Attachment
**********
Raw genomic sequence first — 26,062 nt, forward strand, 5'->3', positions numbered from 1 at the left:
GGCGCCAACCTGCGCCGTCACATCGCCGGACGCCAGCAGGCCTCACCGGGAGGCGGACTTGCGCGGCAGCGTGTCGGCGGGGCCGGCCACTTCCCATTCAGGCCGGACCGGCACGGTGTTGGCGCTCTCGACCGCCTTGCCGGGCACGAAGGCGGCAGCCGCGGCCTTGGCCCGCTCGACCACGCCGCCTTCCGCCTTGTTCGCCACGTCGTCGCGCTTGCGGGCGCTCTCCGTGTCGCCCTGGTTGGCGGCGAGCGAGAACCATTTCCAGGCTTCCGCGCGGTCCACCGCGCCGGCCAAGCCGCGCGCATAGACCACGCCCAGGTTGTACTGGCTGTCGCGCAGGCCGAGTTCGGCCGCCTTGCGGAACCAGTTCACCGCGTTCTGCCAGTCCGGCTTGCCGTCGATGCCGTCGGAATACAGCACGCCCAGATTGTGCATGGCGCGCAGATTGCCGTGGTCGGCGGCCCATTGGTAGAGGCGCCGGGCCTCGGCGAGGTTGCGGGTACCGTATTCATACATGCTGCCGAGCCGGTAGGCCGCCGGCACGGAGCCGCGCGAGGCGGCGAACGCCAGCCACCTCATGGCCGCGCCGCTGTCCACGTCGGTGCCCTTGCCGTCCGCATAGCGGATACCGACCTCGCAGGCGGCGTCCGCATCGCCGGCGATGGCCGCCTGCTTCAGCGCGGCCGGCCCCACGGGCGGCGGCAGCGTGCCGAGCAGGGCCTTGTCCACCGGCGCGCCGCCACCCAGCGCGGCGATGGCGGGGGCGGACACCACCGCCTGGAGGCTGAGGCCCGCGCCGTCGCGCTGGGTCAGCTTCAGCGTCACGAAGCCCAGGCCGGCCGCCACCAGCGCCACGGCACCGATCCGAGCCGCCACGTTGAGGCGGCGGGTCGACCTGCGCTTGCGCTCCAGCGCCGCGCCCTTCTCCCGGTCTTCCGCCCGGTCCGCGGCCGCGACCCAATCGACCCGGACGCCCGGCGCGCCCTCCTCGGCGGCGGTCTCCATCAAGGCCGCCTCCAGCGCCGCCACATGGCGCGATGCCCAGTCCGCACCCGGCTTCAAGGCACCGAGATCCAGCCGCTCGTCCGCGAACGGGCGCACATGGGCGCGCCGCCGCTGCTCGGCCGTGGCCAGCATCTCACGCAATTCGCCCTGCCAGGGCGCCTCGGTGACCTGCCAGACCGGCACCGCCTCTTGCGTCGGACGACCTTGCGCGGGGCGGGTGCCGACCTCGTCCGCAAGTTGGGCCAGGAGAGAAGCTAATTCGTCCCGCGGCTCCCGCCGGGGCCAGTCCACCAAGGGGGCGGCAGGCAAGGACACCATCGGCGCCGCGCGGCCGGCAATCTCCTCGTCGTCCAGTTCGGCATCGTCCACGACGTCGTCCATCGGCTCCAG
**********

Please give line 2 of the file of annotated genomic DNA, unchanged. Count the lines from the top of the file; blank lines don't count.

GGCGCCAACCTGCGCCGTCACATCGCCGGACGCCAGCAGGCCTCACCGGGAGGCGGACTTGCGCGGCAGCGTGTCGGCGGGGCCGGCCACTTCCCATTCAGGCCGGACCGGCACGGTGTTGGCGCTCTCGACCGCCTTGCCGGGCACGAAGGCGGCAGCCGCGGCCTTGGCCCGCTCGACCACGCCGCCTTCCGCCTTGTTCGCCACGTCGTCGCGCTTGCGGGCGCTCTCCGTGTCGCCCTGGTTGGCGGCGAGCGAGAACCATTTCCAGGCTTCCGCGCGGTCCACCGCGCCGGCCAAGCCGCGCGCATAGACCACGCCCAGGTTGTACTGGCTGTCGCGCAGGCCGAGTTCGGCCGCCTTGCGGAACCAGTTCACCGCGTTCTGCCAGTCCGGCTTGCCGTCGATGCCGTCGGAATACAGCACGCCCAGATTGTGCATGGCGCGCAGATTGCCGTGGTCGGCGGCCCATTGGTAGAGGCGCCGGGCCTCGGCGAGGTTGCGGGTACCGTATTCATACATGCTGCCGAGCCGGTAGGCCGCCGGCACGGAGCCGCGCGAGGCGGCGAACGCCAGCCACCTCATGGCCGCGCCGCTGTCCACGTCGGTGCCCTTGCCGTCCGCATAGCGGATACCGACCTCGCAGGCGGCGTCCGCATCGCCGGCGATGGCCGCCTGCTTCAGCGCGGCCGGCCCCACGGGCGGCGGCAGCGTGCCGAGCAGGGCCTTGTCCACCGGCGCGCCGCCACCCAGCGCGGCGATGGCGGGGGCGGACACCACCGCCTGGAGGCTGAGGCCCGCGCCGTCGCGCTGGGTCAGCTTCAGCGTCACGAAGCCCAGGCCGGCCGCCACCAGCGCCACGGCACCGATCCGAGCCGCCACGTTGAGGCGGCGGGTCGACCTGCGCTTGCGCTCCAGCGCCGCGCCCTTCTCCCGGTCTTCCGCCCGGTCCGCGGCCGCGACCCAATCGACCCGGACGCCCGGCGCGCCCTCCTCGGCGGCGGTCTCCATCAAGGCCGCCTCCAGCGCCGCCACATGGCGCGATGCCCAGTCCGCACCCGGCTTCAAGGCACCGAGATCCAGCCGCTCGTCCGCGAACGGGCGCACATGGGCGCGCCGCCGCTGCTCGGCCGTGGCCAGCATCTCACGCAATTCGCCCTGCCAGGGCGCCTCGGTGACCTGCCAGACCGGCACCGCCTCTTGCGTCGGACGACCTTGCGCGGGGCGGGTGCCGACCTCGTCCGCAAGTTGGGCCAGGAGAGAAGCTAATTCGTCCCGCGGCTCCCGCCGGGGCCAGTCCACCAAGGGGGCGGCAGGCAAGGACACCATCGGCGCCGCGCGGCCGGCAATCTCCTCGTCGTCCAGTTCGGCATCGTCCACGACGTCGTCCATCGGCTCCAG